Is stretching safe with a calcaneal stress fracture? Well, that’s what we’re talking about today on the Doc On The Run Podcast.
I was recently doing a call with somebody who had a calcaneal stress fracture, and she was having some issues because she was returning to running. She was doing great, but she noticed a lot of stiffness and irritation around the ankle joint, because she’d been immobilized and off of it for quite a long time, and when you do that, you get lots of indiscriminate scarring.
Well, how does that happen? It’s pretty simple. When you think about this, when you look at your foot and you have your heel bone back here, your heel bone looks basically like that, and your talus sits on top of the heel bone. Then your tibia sits on top of that. Your Achilles tendon comes down and attaches back here, all back here on the back of the heel bone. You have your plantar fascia on the bottom. You have a whole bunch of other stuff that we’re not going to draw in here because it’s not really that important.
So what happens? Well, when you have the heel bone and you get a stress fracture, several things happen. One of the worst things that happens is that you get a little crack in the bone. Okay? So that’s obviously a problem. Depending upon where the crack is – it could be here, it could be up here, it could be in several places – but irrespective, what happens is that when you start running, you’ve got stiffness in your ankle, because when you’re immobilized in the fracture walking boot or a cast or something like that for a long period of time, you get all kinds of scarring that happens around your ankle. It makes it stiffer. What that does is it means you have to push harder on your forefoot to get it to come upward. So the ground’s pushing harder and your Achilles tendon is also pulling more in order to actually get the ankle to move.
The question is, should I do stretches for the Achilles tendon or not? Well, yes and no. You have to remember that when you have a stress fracture in your heel bone, if you do really aggressive Achilles-tendon stretches and you’re pulling up with your Achilles tendon here, what’s that doing? Well, that’s actually pulling the fracture apart, right? Because your foot’s planted on some surface, you’re pulling up to stretch the Achilles tendon and you can pull the fracture apart. That is not good.
The short answer is yes, you can stretch it when it’s the right time, but you cannot stretch it at the wrong time. When it’s still healing and you know that the heel bone is sore, if you squeeze it, if you push it, if you’re walking on it and it hurts, you should definitely not be stretching the Achilles tendon, because you can likely pull on the fracture site in the heel bone and make it worse.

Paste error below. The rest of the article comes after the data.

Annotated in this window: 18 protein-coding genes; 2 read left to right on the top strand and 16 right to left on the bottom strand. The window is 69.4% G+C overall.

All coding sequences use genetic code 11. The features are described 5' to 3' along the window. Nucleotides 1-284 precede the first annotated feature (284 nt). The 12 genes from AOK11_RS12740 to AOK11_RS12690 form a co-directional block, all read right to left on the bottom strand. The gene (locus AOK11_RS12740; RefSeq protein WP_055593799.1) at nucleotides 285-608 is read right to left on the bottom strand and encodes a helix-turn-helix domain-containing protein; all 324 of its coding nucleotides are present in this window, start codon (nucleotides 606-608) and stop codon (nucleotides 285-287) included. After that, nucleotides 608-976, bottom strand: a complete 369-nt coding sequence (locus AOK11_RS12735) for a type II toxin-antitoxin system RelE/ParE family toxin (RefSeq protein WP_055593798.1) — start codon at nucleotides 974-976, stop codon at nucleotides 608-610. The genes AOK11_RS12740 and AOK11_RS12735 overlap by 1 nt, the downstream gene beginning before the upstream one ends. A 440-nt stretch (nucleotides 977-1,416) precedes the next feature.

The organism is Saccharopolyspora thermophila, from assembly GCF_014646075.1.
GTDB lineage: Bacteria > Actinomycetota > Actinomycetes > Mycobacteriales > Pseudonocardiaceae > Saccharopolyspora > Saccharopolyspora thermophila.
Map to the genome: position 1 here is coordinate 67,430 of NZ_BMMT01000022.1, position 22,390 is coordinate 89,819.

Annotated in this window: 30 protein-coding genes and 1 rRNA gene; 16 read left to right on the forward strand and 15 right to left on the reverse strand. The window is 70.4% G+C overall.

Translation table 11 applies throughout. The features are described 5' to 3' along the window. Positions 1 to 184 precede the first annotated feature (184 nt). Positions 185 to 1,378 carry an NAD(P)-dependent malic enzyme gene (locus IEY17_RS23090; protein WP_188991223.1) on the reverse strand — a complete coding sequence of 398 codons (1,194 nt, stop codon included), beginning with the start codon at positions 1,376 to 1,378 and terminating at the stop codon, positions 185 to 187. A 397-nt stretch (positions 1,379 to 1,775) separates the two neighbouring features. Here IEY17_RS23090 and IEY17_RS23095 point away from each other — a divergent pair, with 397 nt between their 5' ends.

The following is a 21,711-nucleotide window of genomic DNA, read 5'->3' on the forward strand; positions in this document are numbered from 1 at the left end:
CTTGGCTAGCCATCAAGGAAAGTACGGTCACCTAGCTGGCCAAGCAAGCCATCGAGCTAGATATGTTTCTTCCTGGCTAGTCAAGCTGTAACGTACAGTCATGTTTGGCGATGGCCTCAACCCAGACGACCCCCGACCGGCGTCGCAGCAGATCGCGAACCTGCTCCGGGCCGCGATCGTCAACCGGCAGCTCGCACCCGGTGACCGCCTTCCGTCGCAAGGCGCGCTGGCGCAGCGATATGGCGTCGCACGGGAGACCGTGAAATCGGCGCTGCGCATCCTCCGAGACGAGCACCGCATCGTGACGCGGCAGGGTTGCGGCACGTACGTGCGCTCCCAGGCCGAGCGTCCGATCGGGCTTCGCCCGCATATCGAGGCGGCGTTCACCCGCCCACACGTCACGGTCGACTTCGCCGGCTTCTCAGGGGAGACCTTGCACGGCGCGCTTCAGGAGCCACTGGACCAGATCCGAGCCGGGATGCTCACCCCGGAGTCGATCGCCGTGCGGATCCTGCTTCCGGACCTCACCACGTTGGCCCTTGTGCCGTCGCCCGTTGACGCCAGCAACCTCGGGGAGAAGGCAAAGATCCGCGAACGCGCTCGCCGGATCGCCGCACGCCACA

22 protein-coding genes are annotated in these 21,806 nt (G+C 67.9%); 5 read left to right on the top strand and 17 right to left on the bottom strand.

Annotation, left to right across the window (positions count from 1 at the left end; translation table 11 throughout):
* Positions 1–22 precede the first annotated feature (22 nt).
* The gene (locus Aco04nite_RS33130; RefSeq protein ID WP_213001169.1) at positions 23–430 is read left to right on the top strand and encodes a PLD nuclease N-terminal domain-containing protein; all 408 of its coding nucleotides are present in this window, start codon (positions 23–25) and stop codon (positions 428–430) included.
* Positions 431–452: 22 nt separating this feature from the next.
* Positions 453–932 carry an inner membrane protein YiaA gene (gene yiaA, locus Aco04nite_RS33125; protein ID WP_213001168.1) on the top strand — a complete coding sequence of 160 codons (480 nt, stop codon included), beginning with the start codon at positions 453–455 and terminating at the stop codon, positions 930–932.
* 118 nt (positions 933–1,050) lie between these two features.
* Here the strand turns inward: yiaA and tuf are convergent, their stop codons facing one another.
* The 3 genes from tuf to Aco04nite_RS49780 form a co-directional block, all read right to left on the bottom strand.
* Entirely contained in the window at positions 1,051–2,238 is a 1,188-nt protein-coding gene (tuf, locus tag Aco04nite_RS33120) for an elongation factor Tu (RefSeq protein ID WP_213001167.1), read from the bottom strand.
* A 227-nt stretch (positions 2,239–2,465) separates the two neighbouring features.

After it’s healed enough that you’re already running, you’re already training, you’re already walking, you’re doing some things, and it’s not causing any pain in the heel, well, you can probably start stretching it then.
So how do I tell? Well, obviously, I do calls with people who have these issues and I walk them through it step by step, but at the same time, what I’m asking them to make that decision is, “What did you do yesterday? Did you have pain when you were doing it?” If the answer is no, it was probably safe. Next question is, “Did you have pain that evening?” If the answer is no, it was probably safe. “Did you have pain when you woke up this morning?” And if the answer is no, that activity was probably safe.
I always have people keep a pain journal. Now, the pain journal’s really simple. It’s a thing you can get for free. Got it already made for you, so you can just print it out and use it. You can actually get it when you sign up for the quiz, where you go to docontherun.com/quiz and try to figure out what you need to do, what you’re probably missing with your injury right now. Well, part of that is you’ll get the pain journal anyway.
The point is that you can track this on your own. So if you know that you’re not having pain and then the only thing you add is some Achilles-tendon stretches and your doctor gives you a set of stretches to do, or your physical therapist gives you a set of stretches to do, and you add those stretches, but your pain level goes up while you’re doing them, that evening or the next morning, not a good idea.
If the pain is someplace else, if the pain’s up here because you haven’t stretched your calf muscle, I don’t really care about that. But if your pain is in the heel and it reminds you of the discomfort you had when your stress fracture was going on before you saw the doctor, that’s a bad idea. So you got to pay really close attention.
Remember, the three things that give you the best indication the fracture is getting worse because you’re doing too much: pain, bruising, swelling. The swelling happens if you injure it and it makes an inflammatory response. You get more fluid in the tissue. The bruising happens because you actually cracked the bone again. That’s obviously the worst thing. But pain is the most sensitive thing. It happens very quickly. You can tell within a few hours, or at the most the next morning, whether or not it’s safe for you. But pain really gives you a great thing to follow to make these decisions as you ramp up your activity when you’re getting back to training and running.
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